Understanding the New Medicaid Research Coverage Regulation

December 6, 2023

by David A. Mata, Catherine Cruz-Montes, and Sarah M. Couture

Originally Posted on: Compliance Cosmos

On January 1, 2022, the new Medicaid clinical research coverage law became effective. State legislatures must amend their state plans to provide this new mandatory benefit. Clinical research sites should proactively take steps to address coverage issues, understand the regulation, and anticipate state coverage decisions.

Medicaid programs had no requirement to cover the costs of a clinical research trial until the passage of H.R. 133 – The Consolidated Appropriations Act of 2021, Sec. 210 of the Act, required states to add clinical research coverage as a mandatory benefit for Medicaid enrollees.[1] While this law aims to increase Medicaid enrollee participation in clinical research trials, the regulation may do the opposite. In fact, the law, as written, could decrease coverage and potentially harm participation and access.

To better understand how Medicaid coverage will impact research sites, it is important to understand Medicare coverage; this article will contrast Medicare coverage policies with those found in the new Medicaid research rule. Most payers follow the Medicare billing rules, as Medicare is the driver of reimbursement for the American healthcare system. Accordingly, clinical research billing operations follow the Medicare rules for determining which items may be billed to insurance and which must be covered by research funds. Billing Medicare has also carried the most risk, as false claims for payment can open the institution to federal penalties. The Medicaid rule contains similar language to Medicare language with which research sites are familiar, such as “routine cost” and “qualifying clinical trial.”

However, the terms are defined differently and may result in varying degrees of coverage.

Medicare has been paying for “routine costs” in “qualifying clinical trials” since 2000 when Centers for Medicare & Medicaid Services (CMS) issued the Medical Clinical Trial Policy in national coverage determination (NCD) 310.1.[2] Under this policy, routine costs are defined as:

  1. Items or services typically provided absent a clinical trial (i.e., conventional care).
  2. Items or services required solely for the provision of the investigational item or service (e.g., administration of a noncovered chemotherapeutic agent), the clinically appropriate monitoring of the effects of the item or service, or the prevention of complications.
  3. Items or services needed for reasonable and necessary care arising from the provision of an investigational item or service, in particular, the diagnosis or treatment of complications.

According to Medicare, routine costs do not include:

  1. The investigational item or service itself, unless otherwise covered outside of the clinical trial.
  2. Items and services provided solely to satisfy data collection and analysis needs and that are not used in the direct clinical management of the patient.
  3. Items and services customarily provided by the research sponsors free of charge for any enrollee in the trial. And under NCD 310.1, “All other Medicare rules apply.”

Qualifying criteria

Qualifying a clinical trial under the Medicare Clinical Trial Policy, or NCD 310.1, a study must meet the following criteria:

  1. It is one of the four types of “deemed” studies.
  2. Studies an item or service that Medicare generally covers under a “benefit category.”
  3. Enrolls subjects with diagnosed disease.
  4. It is designed for therapeutic purposes.

Medicaid contrasts these criteria by outlining a qualifying clinical trial as a clinical trial (in any clinical phase of development) that is conducted concerning the prevention, detection, or treatment of any serious or life-threatening disease or condition and is described in any of the following clauses:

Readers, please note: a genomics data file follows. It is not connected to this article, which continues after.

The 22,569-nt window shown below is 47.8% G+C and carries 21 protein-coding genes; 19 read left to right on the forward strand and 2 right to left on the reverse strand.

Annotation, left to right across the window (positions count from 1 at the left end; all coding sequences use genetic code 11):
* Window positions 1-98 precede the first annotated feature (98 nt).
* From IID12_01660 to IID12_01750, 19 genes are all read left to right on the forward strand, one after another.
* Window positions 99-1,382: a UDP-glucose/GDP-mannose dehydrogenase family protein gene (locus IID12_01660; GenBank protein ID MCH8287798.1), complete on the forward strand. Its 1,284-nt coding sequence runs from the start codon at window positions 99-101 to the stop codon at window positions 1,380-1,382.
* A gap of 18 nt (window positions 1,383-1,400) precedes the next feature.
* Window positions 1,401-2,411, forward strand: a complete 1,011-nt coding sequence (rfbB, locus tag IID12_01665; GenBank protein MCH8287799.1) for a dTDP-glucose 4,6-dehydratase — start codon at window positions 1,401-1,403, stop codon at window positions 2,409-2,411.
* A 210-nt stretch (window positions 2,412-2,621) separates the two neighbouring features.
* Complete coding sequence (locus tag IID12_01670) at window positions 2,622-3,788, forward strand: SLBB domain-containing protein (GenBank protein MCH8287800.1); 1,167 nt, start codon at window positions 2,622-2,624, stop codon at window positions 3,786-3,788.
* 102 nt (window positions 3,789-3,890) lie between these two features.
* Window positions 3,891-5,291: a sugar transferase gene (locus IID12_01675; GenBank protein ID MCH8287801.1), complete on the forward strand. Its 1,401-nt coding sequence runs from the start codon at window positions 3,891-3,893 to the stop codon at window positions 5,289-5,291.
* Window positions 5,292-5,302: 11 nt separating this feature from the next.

1. Funded by certain federal agencies.
  2. Subject to U.S. Food and Drug Administration Investigational New Drug (IND) application.
  3. IND exempt drug study.

Some studies which are Medicare-qualifying clinical trials will also qualify under Medicaid. Medicare requires patients have a “diagnosed disease,” while Medicaid requires a “serious or life-threatening disease or condition.” What constitutes a serious or life-threatening disease is undefined. Depending on how states define this term, if they choose to, it could lead to coverage varying from state to state.

Similarly, some items and services covered under the Medicare analysis will be covered under a Medicaid one. Medicare covers conventional care, items or services required for the administration of the investigational item, and services performed to prevent, diagnose, or treat complications arising from the provision of the investigational item. Medicaid only explicitly covers administering the investigational item and monitoring for complications. An April 2022 CMS letter to state Medicaid directors appears to permit coverage of conventional care by saying that routine costs include coverage for items or services that the state plan would otherwise cover, but the language is imprecise.[3] While the Medicare law NCD 310.1 is very clear regarding coverage of conventional care, the Medicaid law does not openly discuss coverage of conventional care, leaving some to question whether there is intent to cover it. Time will reveal how states interpret coverage.

Despite its best intentions, the law appears to fall short in its coverage of clinical research trials. Some trials may not qualify for coverage if a state does not expand upon a definition of serious or life-threatening disease or condition. It is unclear if conventional care is covered for studies that do qualify.

Complying states

States have begun to comply with the new rule. Colorado took the initiative and passed a law adding a benefit for clinical trials in July 2020 (HB20-1232, 7/20/20).[4] The law defines “life-threatening disease or condition” as one from which the likelihood of death is probable or the disease is progressive or significantly debilitating. The definition of routine costs includes items or services furnished to the patient regardless of enrollment in a clinical trial. This definition solves the problem of coverage for conventional care that is unclear and found in the federal law.